By Kellie Clark
It has been an unusually cold winter in Central Texas. About six weeks ago, we had a final cold snap and I embraced the opportunity for what I knew would be the last fire in our fireplace of the winter season. The kids were in bed, my husband working late, so I tossed a few fluffy pillows in front of the hearth and sat down to warm my chilly fingers and toes.
My 10 year old daughter, Savanna, surprised me and tip-toed down the stairs to sit next me by the fireplace. We chatted a while and then, she surprised me again, “Mom, I know your job is to be ‘Ms. Mo’s Helper’ but, what do you really do all day?” Wow! What a question!
I told her about the responsibilities of the assistant to an Executive and I explained that over the decade that I have served Mo, my role has changed. Currently, we collaborate on many, many writing projects together from our annual International Inspirational Breakfast, to articles, and speeches. I told Savanna how honored and privileged I feel to be Mo’s trusted sounding board and the one she turns to on these creative projects that are touching so many lives. I went on, “For example, I was up late working tonight on edits to Mo’s article on Dreaming that she wants to post on MoMentorship.com.” Then, I shared Mo’s story about Big Dreams and how she found her path to continue dreaming after a house fire threatened to take her dreams away.
“Mom, what’s your Big Dream?” Savanna’s sweet 10 year old voice asked.
This question stunned me into silence. After staring into the golden orange flames lapping at my toes, I had an epiphany, which I shared with my daughter.
When I was 10 years old, the only thing I wanted to do was write. In those early years I envisioned myself in many different writing careers: journalist, novelist, and even the person who writes sentimental Hallmark cards! As a child, I wrote plays, stories, poetry, and essays. I was always the first student to volunteer to give an oral presentation that I had written. But, when I was a sophomore in High School, I had several experiences with a teacher that I truly admired and with my parents that discouraged me so deeply that I forgot my dream! I cast aside a childhood vision and pursued a “more practical” path in life – I chose the safe road. Walt Disney said, “All dreams can come true, if we have the courage to pursue them.” Sadly, I did not have the courage nor did I, at that time, have the encouragement to shore up my dream when it was crumbling.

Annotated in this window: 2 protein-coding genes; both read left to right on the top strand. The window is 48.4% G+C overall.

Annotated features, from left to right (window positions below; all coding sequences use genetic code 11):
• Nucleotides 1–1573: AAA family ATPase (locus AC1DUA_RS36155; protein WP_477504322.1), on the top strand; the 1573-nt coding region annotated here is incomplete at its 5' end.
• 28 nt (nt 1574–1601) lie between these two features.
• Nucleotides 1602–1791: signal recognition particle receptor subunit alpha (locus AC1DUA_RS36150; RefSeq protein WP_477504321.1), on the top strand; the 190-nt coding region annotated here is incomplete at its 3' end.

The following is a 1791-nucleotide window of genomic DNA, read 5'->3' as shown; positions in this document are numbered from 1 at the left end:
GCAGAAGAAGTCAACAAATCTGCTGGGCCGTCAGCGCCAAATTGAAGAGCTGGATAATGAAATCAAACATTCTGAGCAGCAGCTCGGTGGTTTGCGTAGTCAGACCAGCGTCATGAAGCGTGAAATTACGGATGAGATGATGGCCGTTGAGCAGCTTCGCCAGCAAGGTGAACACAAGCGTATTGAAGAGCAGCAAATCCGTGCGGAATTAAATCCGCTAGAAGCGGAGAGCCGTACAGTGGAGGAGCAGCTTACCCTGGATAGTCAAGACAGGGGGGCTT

Looking into my daughter’s little face, all aglow with firelight, I realized, “Savanna, today, I am a forty-something year old working mom, and my greatest joy is co-writing with Mo! I am living my Big Dream and I did not even know it!”
Savanna looked at me in amazement and with an excited voice she asked, “Have you told Mo that she has helped you to dream again? Have you told her that she made your dream come true?”
It’s true. My greatest mentor, my leader, and my career companion has made this and many dreams come true by simply allowing me to embrace opportunity as it arises – by allowing me to step up to the plate when it is needed, and by trusting me. In the words of Colin Powell, “A dream doesn’t become reality through magic; it takes sweat, determination, and hard work.” Mo has helped me to realize my forgotten dream and she is wise enough to allow me to experience the fulfillment of hard work invested in it.
So, to honor this beautiful gift from Mo and to pay it forward, I am making a point to encourage my daughter in her own writing venture and her pursuit of the creative arts – Savanna is a playwright and a recent one act play that she wrote was performed by professionals in our local theatre!
One cold night in Texas, sitting by the fire with my daughter, I learned that even forgotten dreams can come true!